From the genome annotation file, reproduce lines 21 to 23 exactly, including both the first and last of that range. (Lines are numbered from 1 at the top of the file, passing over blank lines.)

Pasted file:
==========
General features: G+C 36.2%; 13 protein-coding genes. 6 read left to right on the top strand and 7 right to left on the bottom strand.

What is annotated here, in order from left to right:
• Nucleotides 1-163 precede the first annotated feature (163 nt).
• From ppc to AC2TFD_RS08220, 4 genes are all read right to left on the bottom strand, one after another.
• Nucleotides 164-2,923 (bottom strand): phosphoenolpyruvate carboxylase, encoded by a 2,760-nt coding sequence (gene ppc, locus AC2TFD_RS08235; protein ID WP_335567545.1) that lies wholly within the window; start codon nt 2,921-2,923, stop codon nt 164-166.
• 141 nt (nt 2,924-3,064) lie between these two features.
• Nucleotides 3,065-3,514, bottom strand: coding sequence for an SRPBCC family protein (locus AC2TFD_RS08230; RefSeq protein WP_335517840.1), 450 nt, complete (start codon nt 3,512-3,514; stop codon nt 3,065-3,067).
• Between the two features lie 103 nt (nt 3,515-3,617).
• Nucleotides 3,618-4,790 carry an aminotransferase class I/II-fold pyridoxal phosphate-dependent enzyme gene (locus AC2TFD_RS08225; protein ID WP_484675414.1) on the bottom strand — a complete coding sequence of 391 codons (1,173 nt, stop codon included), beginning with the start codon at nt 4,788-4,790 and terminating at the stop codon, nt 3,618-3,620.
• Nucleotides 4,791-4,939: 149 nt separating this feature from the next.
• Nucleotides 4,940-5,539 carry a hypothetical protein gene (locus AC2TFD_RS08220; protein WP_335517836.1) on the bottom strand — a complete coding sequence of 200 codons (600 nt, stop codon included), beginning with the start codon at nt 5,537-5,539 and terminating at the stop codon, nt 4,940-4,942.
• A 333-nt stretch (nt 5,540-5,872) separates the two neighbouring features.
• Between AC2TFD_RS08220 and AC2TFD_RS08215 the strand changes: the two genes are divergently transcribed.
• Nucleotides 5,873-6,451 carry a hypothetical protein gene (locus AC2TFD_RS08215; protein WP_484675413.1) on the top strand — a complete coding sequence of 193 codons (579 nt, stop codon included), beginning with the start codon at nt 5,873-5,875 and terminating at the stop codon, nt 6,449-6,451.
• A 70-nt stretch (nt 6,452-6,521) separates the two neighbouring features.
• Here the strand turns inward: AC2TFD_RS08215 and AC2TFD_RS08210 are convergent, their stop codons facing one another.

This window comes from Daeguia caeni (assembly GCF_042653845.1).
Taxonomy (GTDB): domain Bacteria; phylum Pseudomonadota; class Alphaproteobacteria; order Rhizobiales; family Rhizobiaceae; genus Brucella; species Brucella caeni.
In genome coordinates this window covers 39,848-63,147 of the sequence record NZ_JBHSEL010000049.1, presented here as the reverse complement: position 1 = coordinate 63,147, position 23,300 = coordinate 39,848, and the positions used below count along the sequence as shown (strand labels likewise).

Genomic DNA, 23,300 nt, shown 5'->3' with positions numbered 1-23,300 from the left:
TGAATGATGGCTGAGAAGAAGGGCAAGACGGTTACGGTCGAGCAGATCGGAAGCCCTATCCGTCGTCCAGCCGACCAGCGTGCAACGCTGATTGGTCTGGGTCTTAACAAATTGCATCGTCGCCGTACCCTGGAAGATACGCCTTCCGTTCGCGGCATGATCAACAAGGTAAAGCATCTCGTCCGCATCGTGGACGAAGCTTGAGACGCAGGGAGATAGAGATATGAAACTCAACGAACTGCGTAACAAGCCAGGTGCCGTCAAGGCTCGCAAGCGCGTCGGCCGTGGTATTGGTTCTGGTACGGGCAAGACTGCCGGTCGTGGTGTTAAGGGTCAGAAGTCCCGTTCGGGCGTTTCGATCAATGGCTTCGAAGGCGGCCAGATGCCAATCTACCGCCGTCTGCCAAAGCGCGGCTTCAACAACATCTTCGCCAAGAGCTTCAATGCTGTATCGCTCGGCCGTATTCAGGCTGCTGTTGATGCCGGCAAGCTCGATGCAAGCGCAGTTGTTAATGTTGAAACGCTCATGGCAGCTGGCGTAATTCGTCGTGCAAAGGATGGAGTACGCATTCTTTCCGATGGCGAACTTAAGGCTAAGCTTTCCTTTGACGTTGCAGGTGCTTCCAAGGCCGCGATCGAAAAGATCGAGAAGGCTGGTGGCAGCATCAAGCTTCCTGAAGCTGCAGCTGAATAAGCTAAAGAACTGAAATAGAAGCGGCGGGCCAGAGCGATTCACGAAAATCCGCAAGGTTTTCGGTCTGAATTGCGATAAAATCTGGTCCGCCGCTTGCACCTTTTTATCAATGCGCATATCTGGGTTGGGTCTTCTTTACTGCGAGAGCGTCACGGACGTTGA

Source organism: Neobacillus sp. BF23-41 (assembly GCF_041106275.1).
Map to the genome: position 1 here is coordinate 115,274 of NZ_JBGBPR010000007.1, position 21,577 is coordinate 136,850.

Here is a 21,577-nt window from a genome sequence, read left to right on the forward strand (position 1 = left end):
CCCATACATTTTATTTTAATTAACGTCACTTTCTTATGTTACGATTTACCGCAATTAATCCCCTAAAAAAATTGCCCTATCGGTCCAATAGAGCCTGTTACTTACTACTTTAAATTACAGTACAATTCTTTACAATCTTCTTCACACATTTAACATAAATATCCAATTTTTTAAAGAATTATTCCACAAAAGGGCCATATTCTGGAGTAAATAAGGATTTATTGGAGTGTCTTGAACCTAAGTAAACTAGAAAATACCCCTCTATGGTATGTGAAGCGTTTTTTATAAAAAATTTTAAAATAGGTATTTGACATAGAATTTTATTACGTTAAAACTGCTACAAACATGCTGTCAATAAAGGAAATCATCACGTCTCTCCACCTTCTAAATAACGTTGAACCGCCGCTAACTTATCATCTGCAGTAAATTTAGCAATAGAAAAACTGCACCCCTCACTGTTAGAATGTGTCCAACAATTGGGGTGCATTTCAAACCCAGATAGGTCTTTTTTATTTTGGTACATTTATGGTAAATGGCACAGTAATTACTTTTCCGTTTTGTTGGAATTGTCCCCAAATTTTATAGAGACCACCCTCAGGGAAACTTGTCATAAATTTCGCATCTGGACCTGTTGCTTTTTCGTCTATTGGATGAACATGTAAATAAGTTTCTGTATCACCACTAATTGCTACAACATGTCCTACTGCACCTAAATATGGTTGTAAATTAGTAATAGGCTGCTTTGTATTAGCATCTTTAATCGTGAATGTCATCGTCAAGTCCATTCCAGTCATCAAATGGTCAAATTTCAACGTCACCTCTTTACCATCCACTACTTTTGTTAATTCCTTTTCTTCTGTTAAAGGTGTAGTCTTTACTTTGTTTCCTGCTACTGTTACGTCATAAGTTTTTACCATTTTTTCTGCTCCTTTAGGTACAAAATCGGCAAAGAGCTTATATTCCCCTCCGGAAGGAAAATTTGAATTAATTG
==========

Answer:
TGAATGATGGCTGAGAAGAAGGGCAAGACGGTTACGGTCGAGCAGATCGGAAGCCCTATCCGTCGTCCAGCCGACCAGCGTGCAACGCTGATTGGTCTGGGTCTTAACAAATTGCATCGTCGCCGTACCCTGGAAGATACGCCTTCCGTTCGCGGCATGATCAACAAGGTAAAGCATCTCGTCCGCATCGTGGACGAAGCTTGAGACGCAGGGAGATAGAGATATGAAACTCAACGAACTGCGTAACAAGCCAGGTGCCGTCAAGGCTCGCAAGCGCGTCGGCCGTGGTATTGGTTCTGGTACGGGCAAGACTGCCGGTCGTGGTGTTAAGGGTCAGAAGTCCCGTTCGGGCGTTTCGATCAATGGCTTCGAAGGCGGCCAGATGCCAATCTACCGCCGTCTGCCAAAGCGCGGCTTCAACAACATCTTCGCCAAGAGCTTCAATGCTGTATCGCTCGGCCGTATTCAGGCTGCTGTTGATGCCGGCAAGCTCGATGCAAGCGCAGTTGTTAATGTTGAAACGCTCATGGCAGCTGGCGTAATTCGTCGTGCAAAGGATGGAGTACGCATTCTTTCCGATGGCGAACTTAAGGCTAAGCTTTCCTTTGACGTTGCAGGTGCTTCCAAGGCCGCGATCGAAAAGATCGAGAAGGCTGGTGGCAGCATCAAGCTTCCTGAAGCTGCAGCTGAATAAGCTAAAGAACTGAAATAGAAGCGGCGGGCCAGAGCGATTCACGAAAATCCGCAAGGTTTTCGGTCTGAATTGCGATAAAATCTGGTCCGCCGCTTGCACCTTTTTATCAATGCGCATATCTGGGTTGGGTCTTCTTTACTGCGAGAGCGTCACGGACGTTGA

Source organism: Neobacillus sp. BF23-41 (assembly GCF_041106275.1).
Map to the genome: position 1 here is coordinate 115,274 of NZ_JBGBPR010000007.1, position 21,577 is coordinate 136,850.